Christopher McKnight Nichols | Director
Nichols has been director of the Center for the Humanities since January 2017. He specializes in the history of the United States and its relationship to the rest of the world, particularly in the areas of isolationism, internationalism, and globalization. In addition, he is an expert on modern U.S. intellectual, cultural, and political history, with an emphasis on the Gilded Age and Progressive Era (1880-1920) through the present. Nichols also has worked extensively on religion in U.S. history and the intersection of religion and foreign relations. In 2016, he was awarded an Andrew Carnegie Fellowship, and in 2017, he became an Organization of American Historians (OAH) Distinguished Lecturer. This spring, at TEDx Portland, Nichols presented his talk, “The Untold Story of American Isolationism (a.k.a. Why History Matters Today)."
Nichols studied at Harvard College, Wesleyan University, and the University of Virginia, where he received his M.A. and Ph.D. in History. Before coming to OSU Nichols was Andrew W. Mellon Postdoctoral Fellow in the History Department at the University of Pennsylvania and Postdoctoral Fellow in U.S. History at the Institute for Advanced Studies in Culture at the University of Virginia.
In 2014, he launched the OSU Citizenship and Crisis Initiative with an emphasis on issues at the intersection of citizenship, crisis, politics, international relations, civics, and engaged democracy, along with the centenary of World War I. Since early 2017 he has served on the editorial board of the “Made by History” section of the Washington Post. He is a Member of the Board of Trustees of the Oregon Historical Society, and is a permanent member of the Council on Foreign Relations.
Joy Jensen | Research Program Coordinator
Jensen joined the Center for the Humanities in 2013. She manages the Center's programs, communications, budget and facilities, and organizes events, lectures, and exhibits at the Autzen House. Originally from the Commonwealth of Kentucky, she studied at Centre College in Danville, KY and The Ohio State University in Columbus, OH. Jensen is an Oregon Master Naturalist, and interests of note include attending to ecological priorities, good sentences, bad puns, birds, and the game of American football.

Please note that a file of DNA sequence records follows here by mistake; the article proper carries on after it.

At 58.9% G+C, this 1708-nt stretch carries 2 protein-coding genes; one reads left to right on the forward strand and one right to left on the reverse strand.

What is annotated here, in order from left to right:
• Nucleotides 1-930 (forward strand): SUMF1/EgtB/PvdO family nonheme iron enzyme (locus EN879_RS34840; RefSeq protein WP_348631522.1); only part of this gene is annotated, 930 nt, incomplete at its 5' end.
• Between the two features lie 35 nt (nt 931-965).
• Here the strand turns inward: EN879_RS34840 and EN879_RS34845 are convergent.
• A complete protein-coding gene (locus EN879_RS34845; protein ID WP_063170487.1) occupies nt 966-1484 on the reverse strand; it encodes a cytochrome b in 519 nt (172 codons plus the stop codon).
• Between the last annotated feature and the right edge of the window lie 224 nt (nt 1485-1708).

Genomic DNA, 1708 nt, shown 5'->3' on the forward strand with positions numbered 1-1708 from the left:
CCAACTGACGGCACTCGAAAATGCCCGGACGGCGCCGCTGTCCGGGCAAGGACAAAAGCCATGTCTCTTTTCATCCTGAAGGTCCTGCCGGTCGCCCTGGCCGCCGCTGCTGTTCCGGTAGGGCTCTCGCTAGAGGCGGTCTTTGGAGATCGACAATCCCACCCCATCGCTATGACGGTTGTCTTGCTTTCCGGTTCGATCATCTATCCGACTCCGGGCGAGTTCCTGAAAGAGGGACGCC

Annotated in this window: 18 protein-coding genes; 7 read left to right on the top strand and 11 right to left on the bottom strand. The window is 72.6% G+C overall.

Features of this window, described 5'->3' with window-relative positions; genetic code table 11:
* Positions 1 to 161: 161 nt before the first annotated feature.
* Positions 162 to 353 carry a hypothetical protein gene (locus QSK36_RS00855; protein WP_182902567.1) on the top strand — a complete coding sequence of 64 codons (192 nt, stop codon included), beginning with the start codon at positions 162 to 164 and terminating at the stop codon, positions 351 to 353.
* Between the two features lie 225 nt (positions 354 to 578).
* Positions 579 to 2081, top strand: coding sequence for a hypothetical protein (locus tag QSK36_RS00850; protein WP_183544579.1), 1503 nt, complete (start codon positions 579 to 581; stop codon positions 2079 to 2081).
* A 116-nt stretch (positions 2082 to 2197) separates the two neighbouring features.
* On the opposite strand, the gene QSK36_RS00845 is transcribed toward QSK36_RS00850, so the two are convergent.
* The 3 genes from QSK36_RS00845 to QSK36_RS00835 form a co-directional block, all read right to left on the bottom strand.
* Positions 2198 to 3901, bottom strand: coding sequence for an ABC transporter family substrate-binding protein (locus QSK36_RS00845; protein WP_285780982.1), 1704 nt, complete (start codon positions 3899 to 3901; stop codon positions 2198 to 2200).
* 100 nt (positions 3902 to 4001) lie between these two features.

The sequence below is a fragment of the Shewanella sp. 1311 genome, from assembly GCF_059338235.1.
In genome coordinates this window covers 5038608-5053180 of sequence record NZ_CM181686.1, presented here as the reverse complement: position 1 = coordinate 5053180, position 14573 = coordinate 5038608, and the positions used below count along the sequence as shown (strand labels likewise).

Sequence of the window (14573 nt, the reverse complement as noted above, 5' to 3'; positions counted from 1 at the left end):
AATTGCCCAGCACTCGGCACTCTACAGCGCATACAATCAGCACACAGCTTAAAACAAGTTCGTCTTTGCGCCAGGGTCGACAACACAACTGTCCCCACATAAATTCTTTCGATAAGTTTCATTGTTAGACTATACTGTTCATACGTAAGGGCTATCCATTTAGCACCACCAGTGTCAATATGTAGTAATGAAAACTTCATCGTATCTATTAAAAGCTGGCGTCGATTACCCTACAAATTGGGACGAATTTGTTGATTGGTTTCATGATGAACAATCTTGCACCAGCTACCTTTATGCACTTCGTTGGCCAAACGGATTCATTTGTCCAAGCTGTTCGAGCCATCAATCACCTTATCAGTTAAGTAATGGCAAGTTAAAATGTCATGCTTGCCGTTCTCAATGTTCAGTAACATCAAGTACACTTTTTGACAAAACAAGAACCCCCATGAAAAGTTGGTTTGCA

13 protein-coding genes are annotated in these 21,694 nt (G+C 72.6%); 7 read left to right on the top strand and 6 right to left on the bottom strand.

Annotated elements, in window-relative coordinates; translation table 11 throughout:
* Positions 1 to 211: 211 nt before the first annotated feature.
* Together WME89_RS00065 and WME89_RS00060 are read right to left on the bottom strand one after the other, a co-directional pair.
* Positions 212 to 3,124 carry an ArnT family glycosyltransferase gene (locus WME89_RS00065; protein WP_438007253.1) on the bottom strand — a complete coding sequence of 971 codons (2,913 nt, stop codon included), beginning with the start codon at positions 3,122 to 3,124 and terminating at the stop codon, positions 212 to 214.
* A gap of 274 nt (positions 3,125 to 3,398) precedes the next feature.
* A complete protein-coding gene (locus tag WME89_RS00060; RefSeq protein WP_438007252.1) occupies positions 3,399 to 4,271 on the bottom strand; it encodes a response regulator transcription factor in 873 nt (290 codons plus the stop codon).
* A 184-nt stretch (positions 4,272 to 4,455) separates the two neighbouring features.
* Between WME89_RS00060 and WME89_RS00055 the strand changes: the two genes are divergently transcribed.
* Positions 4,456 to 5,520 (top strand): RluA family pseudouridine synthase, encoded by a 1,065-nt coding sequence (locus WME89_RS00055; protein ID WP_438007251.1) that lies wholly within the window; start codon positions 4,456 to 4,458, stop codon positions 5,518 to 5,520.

In the stack:
A World on the Wing: The Global Odyssey of Migratory Birds, Scott Weidensaul
Beloved Beasts, Michelle Nijhuis
Embrace Fearlessly the Burning World, Barry Lopez
Eternal Night at the Nature Museum, Tyler Barton
Moby Dick, Herman Melville
David Robinson | Director Emeritus
David Robinson served as Director of the Center for the Humanities from 2001 to 2017. Before retirement, Robinson held the position of Oregon Professor of English, the first endowed professorship in the College of Liberal Arts at Oregon State University. In 1994, he was awarded an OSU Distinguished Professorship. His research has focused on the work of Ralph Waldo Emerson, Margaret Fuller, Henry David Thoreau and other authors connected with the New England Transcendentalist movement. From 1988-2008 he was author of the chapter “Emerson, Thoreau, Fuller and Transcendentalism” in American Literary Scholarship, the annual review published by Duke University Press. And from 1989-1998, through grants from the National Endowment for the Humanities, he conducted a series of Summer Seminars for School Teachers on the OSU campus that brought U.S and international educators together for intensive studies of Thoreau and American cultural transformation.
Robinson has held research fellowships from the American Council of Learned Societies and the National Endowment for the Humanities, and in 2010, was elected a Fellow of the Massachusetts Historical Society. His writings include a study of Emerson’s later work, Emerson and the Conduct of Life (Cambridge University Press, 1993), and a study of Thoreau’s work as a naturalist and environmental philosopher, Natural Life: Thoreau’s Worldly Transcendentalism (Cornell University Press, 2004).